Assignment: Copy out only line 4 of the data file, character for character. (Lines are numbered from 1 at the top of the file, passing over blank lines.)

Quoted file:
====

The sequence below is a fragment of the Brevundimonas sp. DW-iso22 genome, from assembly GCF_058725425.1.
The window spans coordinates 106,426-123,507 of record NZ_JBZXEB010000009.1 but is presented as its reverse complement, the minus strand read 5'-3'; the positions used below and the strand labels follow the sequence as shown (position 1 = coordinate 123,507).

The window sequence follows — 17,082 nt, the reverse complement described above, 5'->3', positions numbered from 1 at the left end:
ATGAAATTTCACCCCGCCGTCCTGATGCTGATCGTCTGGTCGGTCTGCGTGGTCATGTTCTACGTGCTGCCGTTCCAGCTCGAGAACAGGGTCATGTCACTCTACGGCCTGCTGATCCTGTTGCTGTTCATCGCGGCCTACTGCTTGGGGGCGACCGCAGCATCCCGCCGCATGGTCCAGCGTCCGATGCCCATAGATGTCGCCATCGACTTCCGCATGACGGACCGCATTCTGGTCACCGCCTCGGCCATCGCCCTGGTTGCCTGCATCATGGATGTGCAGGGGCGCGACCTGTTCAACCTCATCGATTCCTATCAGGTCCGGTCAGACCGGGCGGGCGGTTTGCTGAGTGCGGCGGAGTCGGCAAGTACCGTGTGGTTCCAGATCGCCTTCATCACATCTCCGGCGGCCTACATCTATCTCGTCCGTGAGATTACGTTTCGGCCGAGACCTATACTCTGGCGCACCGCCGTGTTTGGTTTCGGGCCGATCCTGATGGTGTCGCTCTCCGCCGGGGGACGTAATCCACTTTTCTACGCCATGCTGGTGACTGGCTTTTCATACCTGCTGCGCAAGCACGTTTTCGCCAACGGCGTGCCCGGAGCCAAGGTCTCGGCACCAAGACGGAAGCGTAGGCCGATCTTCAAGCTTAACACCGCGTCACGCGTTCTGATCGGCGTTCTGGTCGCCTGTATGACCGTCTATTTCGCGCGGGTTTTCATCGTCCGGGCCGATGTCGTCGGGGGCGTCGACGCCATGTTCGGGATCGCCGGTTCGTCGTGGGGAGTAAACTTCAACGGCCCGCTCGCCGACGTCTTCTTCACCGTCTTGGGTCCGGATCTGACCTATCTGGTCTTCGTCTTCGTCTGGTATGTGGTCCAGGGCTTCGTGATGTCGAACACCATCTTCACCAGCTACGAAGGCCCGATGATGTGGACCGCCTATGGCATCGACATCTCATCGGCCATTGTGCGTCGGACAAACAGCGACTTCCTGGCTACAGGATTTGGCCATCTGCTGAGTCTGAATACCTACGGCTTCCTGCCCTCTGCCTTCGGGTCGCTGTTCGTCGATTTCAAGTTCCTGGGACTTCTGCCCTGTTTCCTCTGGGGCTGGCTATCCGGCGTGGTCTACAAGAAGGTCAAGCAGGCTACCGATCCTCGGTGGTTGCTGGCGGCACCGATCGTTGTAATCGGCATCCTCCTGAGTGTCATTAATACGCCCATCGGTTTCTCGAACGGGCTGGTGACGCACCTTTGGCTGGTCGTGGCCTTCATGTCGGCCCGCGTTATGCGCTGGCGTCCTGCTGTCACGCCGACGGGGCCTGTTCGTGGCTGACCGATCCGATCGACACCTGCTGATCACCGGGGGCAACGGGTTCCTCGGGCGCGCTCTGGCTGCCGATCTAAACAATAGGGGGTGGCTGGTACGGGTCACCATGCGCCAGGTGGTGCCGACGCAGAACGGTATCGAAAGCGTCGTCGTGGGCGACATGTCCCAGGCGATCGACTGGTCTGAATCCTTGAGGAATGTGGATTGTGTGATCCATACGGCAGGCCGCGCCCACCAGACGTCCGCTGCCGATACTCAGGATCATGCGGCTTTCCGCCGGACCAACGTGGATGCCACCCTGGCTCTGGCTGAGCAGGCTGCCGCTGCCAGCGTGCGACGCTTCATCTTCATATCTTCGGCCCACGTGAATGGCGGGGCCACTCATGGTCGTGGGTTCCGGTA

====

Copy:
ATGAAATTTCACCCCGCCGTCCTGATGCTGATCGTCTGGTCGGTCTGCGTGGTCATGTTCTACGTGCTGCCGTTCCAGCTCGAGAACAGGGTCATGTCACTCTACGGCCTGCTGATCCTGTTGCTGTTCATCGCGGCCTACTGCTTGGGGGCGACCGCAGCATCCCGCCGCATGGTCCAGCGTCCGATGCCCATAGATGTCGCCATCGACTTCCGCATGACGGACCGCATTCTGGTCACCGCCTCGGCCATCGCCCTGGTTGCCTGCATCATGGATGTGCAGGGGCGCGACCTGTTCAACCTCATCGATTCCTATCAGGTCCGGTCAGACCGGGCGGGCGGTTTGCTGAGTGCGGCGGAGTCGGCAAGTACCGTGTGGTTCCAGATCGCCTTCATCACATCTCCGGCGGCCTACATCTATCTCGTCCGTGAGATTACGTTTCGGCCGAGACCTATACTCTGGCGCACCGCCGTGTTTGGTTTCGGGCCGATCCTGATGGTGTCGCTCTCCGCCGGGGGACGTAATCCACTTTTCTACGCCATGCTGGTGACTGGCTTTTCATACCTGCTGCGCAAGCACGTTTTCGCCAACGGCGTGCCCGGAGCCAAGGTCTCGGCACCAAGACGGAAGCGTAGGCCGATCTTCAAGCTTAACACCGCGTCACGCGTTCTGATCGGCGTTCTGGTCGCCTGTATGACCGTCTATTTCGCGCGGGTTTTCATCGTCCGGGCCGATGTCGTCGGGGGCGTCGACGCCATGTTCGGGATCGCCGGTTCGTCGTGGGGAGTAAACTTCAACGGCCCGCTCGCCGACGTCTTCTTCACCGTCTTGGGTCCGGATCTGACCTATCTGGTCTTCGTCTTCGTCTGGTATGTGGTCCAGGGCTTCGTGATGTCGAACACCATCTTCACCAGCTACGAAGGCCCGATGATGTGGACCGCCTATGGCATCGACATCTCATCGGCCATTGTGCGTCGGACAAACAGCGACTTCCTGGCTACAGGATTTGGCCATCTGCTGAGTCTGAATACCTACGGCTTCCTGCCCTCTGCCTTCGGGTCGCTGTTCGTCGATTTCAAGTTCCTGGGACTTCTGCCCTGTTTCCTCTGGGGCTGGCTATCCGGCGTGGTCTACAAGAAGGTCAAGCAGGCTACCGATCCTCGGTGGTTGCTGGCGGCACCGATCGTTGTAATCGGCATCCTCCTGAGTGTCATTAATACGCCCATCGGTTTCTCGAACGGGCTGGTGACGCACCTTTGGCTGGTCGTGGCCTTCATGTCGGCCCGCGTTATGCGCTGGCGTCCTGCTGTCACGCCGACGGGGCCTGTTCGTGGCTGACCGATCCGATCGACACCTGCTGATCACCGGGGGCAACGGGTTCCTCGGGCGCGCTCTGGCTGCCGATCTAAACAATAGGGGGTGGCTGGTACGGGTCACCATGCGCCAGGTGGTGCCGACGCAGAACGGTATCGAAAGCGTCGTCGTGGGCGACATGTCCCAGGCGATCGACTGGTCTGAATCCTTGAGGAATGTGGATTGTGTGATCCATACGGCAGGCCGCGCCCACCAGACGTCCGCTGCCGATACTCAGGATCATGCGGCTTTCCGCCGGACCAACGTGGATGCCACCCTGGCTCTGGCTGAGCAGGCTGCCGCTGCCAGCGTGCGACGCTTCATCTTCATATCTTCGGCCCACGTGAATGGCGGGGCCACTCATGGTCGTGGGTTCCGGTA